While the member states of the European Union transfer national legislative and executive powers to the European Commission and the European Parliament in specific areas under European Community law, Council of Europe member states maintain their sovereignty but commit themselves through conventions (i.e., public international law) and co-operate on the basis of common values and common political decisions. Those conventions and decisions are developed by the member states working together at the Council of Europe, whereas secondary European Community law is set by the organs of the European Union. Both organisations function as concentric circles around the common foundations for European integration, with the Council of Europe being the geographically wider circle. The European Union could be seen as the smaller circle with a much higher level of integration through the transfer of powers from the national to the EU level. Being part of public international law, Council of Europe conventions could also be opened for signature to non-member states thus facilitating equal co-operation with countries outside Europe (see chapter below).
The Council of Europe's most famous achievement is the European Convention on Human Rights, which was adopted in 1950 following a report by the Council of Europe's Parliamentary Assembly. The Convention created the European Court of Human Rights in Strasbourg. The Court supervises compliance with the European Convention on Human Rights and thus functions as the highest European court for human rights and fundamental freedoms. It is to this court that Europeans can bring cases if they believe that a member country has violated their fundamental rights.
The wide activities and achievements of the Council of Europe can be found in detail on its official website. In a nutshell, the Council of Europe works in the following areas:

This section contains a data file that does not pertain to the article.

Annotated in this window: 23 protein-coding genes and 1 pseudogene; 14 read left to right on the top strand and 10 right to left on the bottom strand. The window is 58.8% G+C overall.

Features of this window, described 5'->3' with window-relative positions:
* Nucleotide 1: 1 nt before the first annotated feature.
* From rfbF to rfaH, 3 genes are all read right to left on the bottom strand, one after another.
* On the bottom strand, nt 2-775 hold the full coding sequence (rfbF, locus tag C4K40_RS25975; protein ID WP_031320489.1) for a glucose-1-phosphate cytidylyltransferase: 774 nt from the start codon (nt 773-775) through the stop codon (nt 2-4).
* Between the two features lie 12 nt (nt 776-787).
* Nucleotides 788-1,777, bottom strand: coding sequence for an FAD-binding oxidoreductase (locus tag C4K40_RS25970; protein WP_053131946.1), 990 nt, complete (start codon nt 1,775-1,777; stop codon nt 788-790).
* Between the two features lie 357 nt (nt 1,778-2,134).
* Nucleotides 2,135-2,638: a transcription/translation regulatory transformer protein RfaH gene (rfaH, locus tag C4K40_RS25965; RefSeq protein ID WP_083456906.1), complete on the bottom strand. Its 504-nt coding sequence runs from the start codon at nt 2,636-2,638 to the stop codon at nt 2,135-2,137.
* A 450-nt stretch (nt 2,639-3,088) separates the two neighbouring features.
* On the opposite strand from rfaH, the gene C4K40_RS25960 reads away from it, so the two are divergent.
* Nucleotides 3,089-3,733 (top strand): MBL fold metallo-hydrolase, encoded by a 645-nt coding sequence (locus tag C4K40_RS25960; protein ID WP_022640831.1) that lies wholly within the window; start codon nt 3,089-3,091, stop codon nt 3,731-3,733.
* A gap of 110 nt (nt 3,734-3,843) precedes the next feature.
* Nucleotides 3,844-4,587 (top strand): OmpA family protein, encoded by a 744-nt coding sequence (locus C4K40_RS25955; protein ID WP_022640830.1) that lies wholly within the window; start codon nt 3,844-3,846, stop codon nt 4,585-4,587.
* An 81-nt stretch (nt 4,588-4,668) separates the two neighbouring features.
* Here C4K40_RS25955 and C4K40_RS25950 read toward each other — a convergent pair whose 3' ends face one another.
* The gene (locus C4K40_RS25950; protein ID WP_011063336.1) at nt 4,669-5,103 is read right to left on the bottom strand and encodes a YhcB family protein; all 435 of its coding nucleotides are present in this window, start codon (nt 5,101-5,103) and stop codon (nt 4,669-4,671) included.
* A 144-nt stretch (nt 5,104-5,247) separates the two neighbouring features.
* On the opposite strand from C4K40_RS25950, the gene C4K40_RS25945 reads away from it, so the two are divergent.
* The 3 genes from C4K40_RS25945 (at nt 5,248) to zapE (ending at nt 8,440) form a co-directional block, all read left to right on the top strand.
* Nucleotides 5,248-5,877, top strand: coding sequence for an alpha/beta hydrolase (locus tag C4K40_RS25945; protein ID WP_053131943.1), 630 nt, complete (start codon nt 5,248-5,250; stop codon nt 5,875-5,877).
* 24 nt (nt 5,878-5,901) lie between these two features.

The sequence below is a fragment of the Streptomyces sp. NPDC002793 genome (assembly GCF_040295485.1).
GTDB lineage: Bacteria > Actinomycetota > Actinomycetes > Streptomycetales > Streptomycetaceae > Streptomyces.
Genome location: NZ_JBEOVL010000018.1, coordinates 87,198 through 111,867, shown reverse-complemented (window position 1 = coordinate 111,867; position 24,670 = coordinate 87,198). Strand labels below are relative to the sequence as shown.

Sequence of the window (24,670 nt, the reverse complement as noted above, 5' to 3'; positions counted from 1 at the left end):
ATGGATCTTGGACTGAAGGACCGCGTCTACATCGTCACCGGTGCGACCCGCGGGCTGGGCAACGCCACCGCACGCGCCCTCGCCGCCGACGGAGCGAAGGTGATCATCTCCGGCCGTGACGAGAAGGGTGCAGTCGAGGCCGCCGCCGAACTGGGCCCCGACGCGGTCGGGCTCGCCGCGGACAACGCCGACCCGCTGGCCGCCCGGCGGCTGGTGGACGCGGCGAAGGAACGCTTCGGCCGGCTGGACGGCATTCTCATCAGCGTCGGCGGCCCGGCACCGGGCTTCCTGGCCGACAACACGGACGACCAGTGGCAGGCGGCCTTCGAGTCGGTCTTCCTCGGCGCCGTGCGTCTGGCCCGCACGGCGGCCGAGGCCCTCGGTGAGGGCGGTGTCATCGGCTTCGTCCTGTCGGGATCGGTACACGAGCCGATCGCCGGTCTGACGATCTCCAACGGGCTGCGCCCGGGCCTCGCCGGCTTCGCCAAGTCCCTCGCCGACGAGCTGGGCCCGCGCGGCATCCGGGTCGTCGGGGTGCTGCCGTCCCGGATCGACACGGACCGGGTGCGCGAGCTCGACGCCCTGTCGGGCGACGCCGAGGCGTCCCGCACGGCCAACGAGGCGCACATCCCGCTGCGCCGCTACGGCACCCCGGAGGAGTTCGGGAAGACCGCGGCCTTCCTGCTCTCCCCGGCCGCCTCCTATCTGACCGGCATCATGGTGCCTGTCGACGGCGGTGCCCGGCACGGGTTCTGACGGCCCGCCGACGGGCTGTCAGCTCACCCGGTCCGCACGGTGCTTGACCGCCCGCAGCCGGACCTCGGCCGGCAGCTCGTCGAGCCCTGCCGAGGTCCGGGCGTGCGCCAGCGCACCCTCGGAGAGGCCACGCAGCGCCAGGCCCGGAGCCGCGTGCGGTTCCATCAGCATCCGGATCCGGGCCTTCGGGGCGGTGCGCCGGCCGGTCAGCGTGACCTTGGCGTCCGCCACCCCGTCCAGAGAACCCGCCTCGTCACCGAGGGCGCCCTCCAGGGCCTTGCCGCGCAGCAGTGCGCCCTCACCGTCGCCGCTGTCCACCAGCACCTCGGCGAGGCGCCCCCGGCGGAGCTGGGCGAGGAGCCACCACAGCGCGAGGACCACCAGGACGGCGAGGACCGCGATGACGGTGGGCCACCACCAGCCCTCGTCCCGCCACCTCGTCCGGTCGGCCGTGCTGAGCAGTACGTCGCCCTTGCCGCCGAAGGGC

- Protection of the rule of law and fostering legal co-operation through some 200 conventions and other treaties, including such leading instruments as the Convention on Cybercrime, the Convention on the Prevention of Terrorism, the Conventions against Corruption and Organised Crime, the Convention on Action against Trafficking in Human Beings, and the Convention on Human Rights and Biomedicine.
- CODEXTER, designed to co-ordinate counter-terrorism measures
- The European Commission for the Efficiency of Justice (CEPEJ)
- Protection of human rights, notably through:
- the European Convention on Human Rights
- the European Committee for the Prevention of Torture
- the European Commission against Racism and Intolerance
- the Convention on Action against Trafficking in Human Beings
- the Convention on the Protection of Children against Sexual Exploitation and Sexual Abuse
- social rights under the European Social Charter
- linguistic rights under the European Charter for Regional or Minority Languages
- minority rights under the Framework Convention for the Protection of National Minorities
- Media freedom under Article 10 of the European Convention on Human Rights and the European Convention on Transfrontier Television
- Protection of democracy through parliamentary scrutiny and election monitoring by its Parliamentary Assembly as well as assistance in democratic reforms, in particular by the Venice Commission.
- Promotion of cultural co-operation and diversity under the Council of Europe's Cultural Convention of 1954 and several conventions on the protection of cultural heritage as well as through its Centre for Modern Languages in Graz, Austria, and its North-South Centre in Lisbon, Portugal.
- Promotion of the right to education under Article 2 of the first Protocol to the European Convention on Human Rights and several conventions on the recognition of university studies and diplomas (see also Bologna Process and Lisbon Recognition Convention).